How to Register a Trademark for a Brand or Product in New Zealand

How to Register a Trademark for a Brand or Product in New Zealand

How to Register a Trademark for a Brand or Product in New Zealand

Trademarks provide legal protection for the names, logos, and other distinctive marks that represent your business. 

But if you’re new to the world of trademarks, the registration process can seem overwhelming. Luckily for you, we can help.

Our goal is to guide you through every step of the process so you can confidently protect your intellectual property. Let’s dive in and get started on your path to trademark success!  

How to register a trademark for a brand or product in New Zealand?

How to register a trademark for a brand or product in New Zealand
DifficultyModerately difficult ●●●○○
Number of steps6
Time to performApproximately 6 to 12 months to get your trademark fully registered.
Things you need• Computer and internet connection

• Digital copy of the trademark (if it is a combined or image mark)

• Credit card (or other cards for payment)

To register a trademark for your brand or product in New Zealand, you need to go through the Intellectual Property Office of New Zealand (IPONZ), as they are the government agency responsible for that.

The good news is that you can conveniently make an application to register your trademark.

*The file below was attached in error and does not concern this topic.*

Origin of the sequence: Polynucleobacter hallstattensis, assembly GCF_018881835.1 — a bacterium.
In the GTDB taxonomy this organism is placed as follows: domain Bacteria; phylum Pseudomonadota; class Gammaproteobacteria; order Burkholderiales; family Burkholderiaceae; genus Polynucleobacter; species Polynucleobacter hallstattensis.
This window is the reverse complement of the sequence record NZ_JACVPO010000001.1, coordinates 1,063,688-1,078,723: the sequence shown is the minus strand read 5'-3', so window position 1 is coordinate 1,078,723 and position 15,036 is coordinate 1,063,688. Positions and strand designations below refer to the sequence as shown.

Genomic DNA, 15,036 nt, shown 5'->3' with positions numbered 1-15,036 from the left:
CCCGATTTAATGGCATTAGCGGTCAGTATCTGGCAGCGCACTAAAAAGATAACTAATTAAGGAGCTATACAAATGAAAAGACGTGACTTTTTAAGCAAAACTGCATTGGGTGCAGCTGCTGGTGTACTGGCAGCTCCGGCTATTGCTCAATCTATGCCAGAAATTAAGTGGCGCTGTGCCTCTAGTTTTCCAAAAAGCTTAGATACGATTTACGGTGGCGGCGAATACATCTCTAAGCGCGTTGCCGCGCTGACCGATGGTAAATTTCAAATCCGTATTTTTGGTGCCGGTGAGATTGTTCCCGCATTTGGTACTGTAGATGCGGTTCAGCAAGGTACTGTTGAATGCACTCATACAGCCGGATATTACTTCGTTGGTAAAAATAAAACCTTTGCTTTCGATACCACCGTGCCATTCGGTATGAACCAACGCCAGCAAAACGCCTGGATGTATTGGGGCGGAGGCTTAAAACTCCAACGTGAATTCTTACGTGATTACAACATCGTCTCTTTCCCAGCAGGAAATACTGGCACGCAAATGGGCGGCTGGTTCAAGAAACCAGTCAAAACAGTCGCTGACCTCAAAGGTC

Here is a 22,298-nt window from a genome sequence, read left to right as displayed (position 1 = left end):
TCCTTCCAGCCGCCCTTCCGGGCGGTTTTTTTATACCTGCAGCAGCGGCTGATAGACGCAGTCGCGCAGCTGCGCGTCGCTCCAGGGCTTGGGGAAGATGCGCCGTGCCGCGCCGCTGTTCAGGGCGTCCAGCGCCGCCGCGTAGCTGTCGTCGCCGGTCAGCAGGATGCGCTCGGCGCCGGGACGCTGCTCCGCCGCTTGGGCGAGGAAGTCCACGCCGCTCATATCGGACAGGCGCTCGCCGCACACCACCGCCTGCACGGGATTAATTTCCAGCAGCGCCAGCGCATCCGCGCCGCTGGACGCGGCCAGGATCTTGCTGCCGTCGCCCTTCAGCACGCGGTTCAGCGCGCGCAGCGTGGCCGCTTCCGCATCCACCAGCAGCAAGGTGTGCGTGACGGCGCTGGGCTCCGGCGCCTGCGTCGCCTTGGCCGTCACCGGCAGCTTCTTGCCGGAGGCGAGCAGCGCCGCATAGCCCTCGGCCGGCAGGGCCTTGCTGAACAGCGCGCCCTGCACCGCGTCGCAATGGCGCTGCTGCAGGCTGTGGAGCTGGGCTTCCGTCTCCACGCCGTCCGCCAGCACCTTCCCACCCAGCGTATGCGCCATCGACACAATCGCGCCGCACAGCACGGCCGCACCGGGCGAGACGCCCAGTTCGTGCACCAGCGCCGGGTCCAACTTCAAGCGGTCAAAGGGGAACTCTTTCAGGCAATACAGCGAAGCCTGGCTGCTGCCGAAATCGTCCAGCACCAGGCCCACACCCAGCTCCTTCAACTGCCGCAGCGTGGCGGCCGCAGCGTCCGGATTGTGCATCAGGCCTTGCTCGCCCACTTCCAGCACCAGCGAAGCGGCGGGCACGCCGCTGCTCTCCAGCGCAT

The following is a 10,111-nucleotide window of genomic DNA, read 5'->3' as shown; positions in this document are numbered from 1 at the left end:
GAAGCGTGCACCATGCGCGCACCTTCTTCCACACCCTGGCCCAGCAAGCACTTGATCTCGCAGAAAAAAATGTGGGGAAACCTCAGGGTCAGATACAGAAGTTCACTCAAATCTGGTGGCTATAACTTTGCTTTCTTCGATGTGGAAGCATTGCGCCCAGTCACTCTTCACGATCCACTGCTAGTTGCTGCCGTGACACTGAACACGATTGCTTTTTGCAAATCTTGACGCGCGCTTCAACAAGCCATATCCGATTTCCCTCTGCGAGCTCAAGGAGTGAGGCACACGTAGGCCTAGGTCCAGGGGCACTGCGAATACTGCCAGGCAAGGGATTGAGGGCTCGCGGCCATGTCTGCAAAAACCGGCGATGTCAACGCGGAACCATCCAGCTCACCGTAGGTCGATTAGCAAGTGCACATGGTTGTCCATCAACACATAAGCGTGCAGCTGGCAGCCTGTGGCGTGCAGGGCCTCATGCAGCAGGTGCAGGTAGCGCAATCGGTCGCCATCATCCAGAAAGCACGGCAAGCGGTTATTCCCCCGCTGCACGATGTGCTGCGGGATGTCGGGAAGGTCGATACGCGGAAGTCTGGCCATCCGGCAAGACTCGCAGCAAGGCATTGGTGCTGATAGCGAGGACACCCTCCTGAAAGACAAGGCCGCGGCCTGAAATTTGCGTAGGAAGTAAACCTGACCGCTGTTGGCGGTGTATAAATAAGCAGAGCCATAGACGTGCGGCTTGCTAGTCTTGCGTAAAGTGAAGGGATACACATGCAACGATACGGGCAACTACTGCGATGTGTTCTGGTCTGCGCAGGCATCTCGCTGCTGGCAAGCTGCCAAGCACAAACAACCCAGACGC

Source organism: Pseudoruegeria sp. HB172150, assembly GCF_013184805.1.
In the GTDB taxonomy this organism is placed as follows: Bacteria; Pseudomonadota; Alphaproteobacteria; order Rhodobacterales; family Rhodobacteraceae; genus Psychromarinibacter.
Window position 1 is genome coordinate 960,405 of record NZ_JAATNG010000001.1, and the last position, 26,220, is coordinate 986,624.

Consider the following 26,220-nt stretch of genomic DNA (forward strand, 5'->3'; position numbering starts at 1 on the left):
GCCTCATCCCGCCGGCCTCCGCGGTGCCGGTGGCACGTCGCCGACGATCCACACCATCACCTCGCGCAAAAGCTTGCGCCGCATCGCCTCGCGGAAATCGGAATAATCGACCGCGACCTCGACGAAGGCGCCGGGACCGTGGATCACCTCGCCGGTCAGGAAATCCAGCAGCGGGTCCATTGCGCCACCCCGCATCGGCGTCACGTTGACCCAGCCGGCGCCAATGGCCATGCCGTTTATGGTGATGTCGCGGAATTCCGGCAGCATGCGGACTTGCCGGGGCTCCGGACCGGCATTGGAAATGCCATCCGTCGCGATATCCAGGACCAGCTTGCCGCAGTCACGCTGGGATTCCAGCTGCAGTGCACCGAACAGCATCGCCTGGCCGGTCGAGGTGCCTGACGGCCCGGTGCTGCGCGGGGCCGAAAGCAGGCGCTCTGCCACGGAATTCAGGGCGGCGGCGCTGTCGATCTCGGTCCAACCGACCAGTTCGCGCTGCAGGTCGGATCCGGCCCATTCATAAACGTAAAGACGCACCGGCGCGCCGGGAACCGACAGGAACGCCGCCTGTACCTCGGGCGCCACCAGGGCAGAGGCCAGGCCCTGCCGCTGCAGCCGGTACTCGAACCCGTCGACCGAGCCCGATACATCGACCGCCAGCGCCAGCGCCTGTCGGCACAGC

Here’s a breakdown of all the steps.

STEP 1. Conduct a trademark search.

Before you dive into the world of trademark registration, let’s make sure your brand name or logo is up for grabs. 

By conducting a trademark search, you’ll be able to avoid any nasty surprises in the future and ensure that your trademark is as unique as you are. 

Plus, it’s always better to be safe than sorry when it comes to legal matters, right?

1. How do I find out if my trademark is already taken?

To find out if your trademark is already taken, you can use the Trade Mark Check tool provided by the IPONZ.
This online search engine allows you to search for trademarks by word, logo, or image. 
You can also use the Trade Mark Case Search tool if you want to search for specific cases by case number, owner, or date.
In addition, it’s a good idea to check if others may be using a similar word or slogan to yours by using tools such as ONECheck. This shows the availability of company names, domains, and social media usernames.
Finally, it’s worth checking the international trademark register to see if anyone has already applied for your trademark in New Zealand, even if it hasn’t been notified on the New Zealand register yet.

STEP 2. Determine the type of trademark.

STEP 2. Determine the type of trademark.

Choosing the appropriate type of trademark is a critical step in successfully registering your brand or product in New Zealand.